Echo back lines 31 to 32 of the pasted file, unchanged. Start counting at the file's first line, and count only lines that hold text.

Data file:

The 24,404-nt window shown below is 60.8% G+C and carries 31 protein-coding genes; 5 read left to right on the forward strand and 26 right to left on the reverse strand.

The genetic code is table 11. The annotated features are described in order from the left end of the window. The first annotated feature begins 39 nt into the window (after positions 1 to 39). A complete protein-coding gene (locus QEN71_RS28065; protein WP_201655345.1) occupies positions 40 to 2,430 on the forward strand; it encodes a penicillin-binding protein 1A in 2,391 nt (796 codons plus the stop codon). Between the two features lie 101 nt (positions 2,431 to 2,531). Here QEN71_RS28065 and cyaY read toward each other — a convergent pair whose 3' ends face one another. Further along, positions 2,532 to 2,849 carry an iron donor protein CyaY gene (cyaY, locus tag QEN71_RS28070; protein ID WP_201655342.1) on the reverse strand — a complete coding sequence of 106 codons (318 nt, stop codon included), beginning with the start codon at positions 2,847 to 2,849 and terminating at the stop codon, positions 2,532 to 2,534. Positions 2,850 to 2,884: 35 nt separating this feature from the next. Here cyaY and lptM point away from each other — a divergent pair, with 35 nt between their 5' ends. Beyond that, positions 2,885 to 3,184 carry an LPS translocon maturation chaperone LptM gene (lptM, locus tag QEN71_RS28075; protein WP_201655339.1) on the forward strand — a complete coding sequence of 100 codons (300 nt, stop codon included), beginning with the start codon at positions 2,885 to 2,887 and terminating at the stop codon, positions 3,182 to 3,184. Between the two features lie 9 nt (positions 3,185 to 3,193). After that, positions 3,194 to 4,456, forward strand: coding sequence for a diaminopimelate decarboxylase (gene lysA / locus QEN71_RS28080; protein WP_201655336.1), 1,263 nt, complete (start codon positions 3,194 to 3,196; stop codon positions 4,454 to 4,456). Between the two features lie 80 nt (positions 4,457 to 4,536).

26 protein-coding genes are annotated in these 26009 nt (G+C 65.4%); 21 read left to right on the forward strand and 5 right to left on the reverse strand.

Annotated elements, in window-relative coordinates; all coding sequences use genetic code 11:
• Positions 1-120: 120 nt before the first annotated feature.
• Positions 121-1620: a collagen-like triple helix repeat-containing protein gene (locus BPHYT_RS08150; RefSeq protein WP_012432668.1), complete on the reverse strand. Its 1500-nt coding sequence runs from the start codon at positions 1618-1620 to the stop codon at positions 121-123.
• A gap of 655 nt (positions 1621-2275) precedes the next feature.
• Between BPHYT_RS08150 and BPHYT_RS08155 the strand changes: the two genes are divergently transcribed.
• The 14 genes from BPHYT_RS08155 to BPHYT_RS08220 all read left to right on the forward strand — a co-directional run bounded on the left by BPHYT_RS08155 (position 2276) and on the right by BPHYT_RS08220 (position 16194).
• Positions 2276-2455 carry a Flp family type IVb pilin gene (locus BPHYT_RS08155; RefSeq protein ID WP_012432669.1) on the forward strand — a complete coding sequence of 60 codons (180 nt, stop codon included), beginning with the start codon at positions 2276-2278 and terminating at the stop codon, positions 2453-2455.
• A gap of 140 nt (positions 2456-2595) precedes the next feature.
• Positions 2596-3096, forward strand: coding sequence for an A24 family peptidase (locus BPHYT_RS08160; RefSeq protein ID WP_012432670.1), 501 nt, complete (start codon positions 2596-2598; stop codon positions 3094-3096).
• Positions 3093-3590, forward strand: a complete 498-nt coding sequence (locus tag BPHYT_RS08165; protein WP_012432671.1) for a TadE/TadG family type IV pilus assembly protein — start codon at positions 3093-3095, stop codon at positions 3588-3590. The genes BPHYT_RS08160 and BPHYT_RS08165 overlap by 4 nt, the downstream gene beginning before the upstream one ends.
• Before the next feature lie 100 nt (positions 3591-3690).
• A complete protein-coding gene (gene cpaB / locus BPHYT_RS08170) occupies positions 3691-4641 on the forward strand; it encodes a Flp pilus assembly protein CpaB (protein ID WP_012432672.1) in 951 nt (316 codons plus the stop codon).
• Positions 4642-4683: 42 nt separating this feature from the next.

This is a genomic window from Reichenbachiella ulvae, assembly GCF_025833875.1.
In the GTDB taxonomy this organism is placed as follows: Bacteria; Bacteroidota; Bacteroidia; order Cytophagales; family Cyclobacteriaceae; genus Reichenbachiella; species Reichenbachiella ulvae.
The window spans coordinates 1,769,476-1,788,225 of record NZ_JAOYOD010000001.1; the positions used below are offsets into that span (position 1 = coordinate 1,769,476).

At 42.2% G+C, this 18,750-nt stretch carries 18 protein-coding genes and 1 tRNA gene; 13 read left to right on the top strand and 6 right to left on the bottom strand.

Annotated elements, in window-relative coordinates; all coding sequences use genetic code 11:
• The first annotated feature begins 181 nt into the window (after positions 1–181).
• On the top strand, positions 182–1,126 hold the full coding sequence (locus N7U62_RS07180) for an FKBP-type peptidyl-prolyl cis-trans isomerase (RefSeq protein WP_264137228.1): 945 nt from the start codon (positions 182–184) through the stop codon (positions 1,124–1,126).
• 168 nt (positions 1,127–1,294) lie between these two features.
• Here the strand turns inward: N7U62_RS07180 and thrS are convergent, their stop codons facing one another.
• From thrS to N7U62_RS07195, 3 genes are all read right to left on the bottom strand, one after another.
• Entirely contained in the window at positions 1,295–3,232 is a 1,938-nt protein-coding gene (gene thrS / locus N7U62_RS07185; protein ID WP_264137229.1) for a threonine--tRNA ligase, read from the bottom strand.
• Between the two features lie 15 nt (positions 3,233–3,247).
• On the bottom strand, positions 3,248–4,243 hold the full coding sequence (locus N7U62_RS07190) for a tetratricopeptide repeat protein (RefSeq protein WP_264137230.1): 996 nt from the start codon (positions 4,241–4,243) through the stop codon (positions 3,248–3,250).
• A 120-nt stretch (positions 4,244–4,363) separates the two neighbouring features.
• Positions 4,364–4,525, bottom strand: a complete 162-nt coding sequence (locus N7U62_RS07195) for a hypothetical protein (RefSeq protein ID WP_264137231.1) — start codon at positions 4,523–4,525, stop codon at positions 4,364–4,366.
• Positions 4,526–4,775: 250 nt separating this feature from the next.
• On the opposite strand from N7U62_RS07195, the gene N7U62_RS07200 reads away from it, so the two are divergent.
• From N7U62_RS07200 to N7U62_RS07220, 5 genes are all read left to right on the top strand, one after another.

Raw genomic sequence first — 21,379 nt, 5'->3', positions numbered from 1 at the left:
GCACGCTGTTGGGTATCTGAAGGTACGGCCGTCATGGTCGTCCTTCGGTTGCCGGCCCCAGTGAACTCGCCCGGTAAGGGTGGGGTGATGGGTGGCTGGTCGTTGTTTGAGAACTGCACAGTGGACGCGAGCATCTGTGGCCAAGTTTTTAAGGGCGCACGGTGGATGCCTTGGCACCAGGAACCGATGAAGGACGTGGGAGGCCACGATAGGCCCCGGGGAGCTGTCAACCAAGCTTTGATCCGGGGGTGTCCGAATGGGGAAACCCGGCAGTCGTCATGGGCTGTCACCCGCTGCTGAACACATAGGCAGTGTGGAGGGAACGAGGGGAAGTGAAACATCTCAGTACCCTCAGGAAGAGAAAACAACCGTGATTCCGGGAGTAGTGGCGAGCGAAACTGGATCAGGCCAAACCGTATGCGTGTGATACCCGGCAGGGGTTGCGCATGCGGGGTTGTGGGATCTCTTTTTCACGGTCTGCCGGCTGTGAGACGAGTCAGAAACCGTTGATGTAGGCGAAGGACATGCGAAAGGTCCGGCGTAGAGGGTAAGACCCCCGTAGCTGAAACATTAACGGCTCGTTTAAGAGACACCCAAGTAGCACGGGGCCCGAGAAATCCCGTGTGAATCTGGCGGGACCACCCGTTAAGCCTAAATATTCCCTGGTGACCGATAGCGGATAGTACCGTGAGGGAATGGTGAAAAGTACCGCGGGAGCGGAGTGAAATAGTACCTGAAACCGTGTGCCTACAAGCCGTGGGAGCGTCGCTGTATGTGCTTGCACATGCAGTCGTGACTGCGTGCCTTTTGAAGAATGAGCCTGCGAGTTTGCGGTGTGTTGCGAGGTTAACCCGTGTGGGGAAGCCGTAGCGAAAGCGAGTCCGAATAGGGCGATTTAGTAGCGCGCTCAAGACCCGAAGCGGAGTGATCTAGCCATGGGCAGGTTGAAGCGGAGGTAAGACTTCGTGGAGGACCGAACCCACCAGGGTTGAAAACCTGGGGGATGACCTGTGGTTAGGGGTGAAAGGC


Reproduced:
• Positions 4,364–4,525, bottom strand: a complete 162-nt coding sequence (locus N7U62_RS07195) for a hypothetical protein (RefSeq protein ID WP_264137231.1) — start codon at positions 4,523–4,525, stop codon at positions 4,364–4,366.
• Positions 4,526–4,775: 250 nt separating this feature from the next.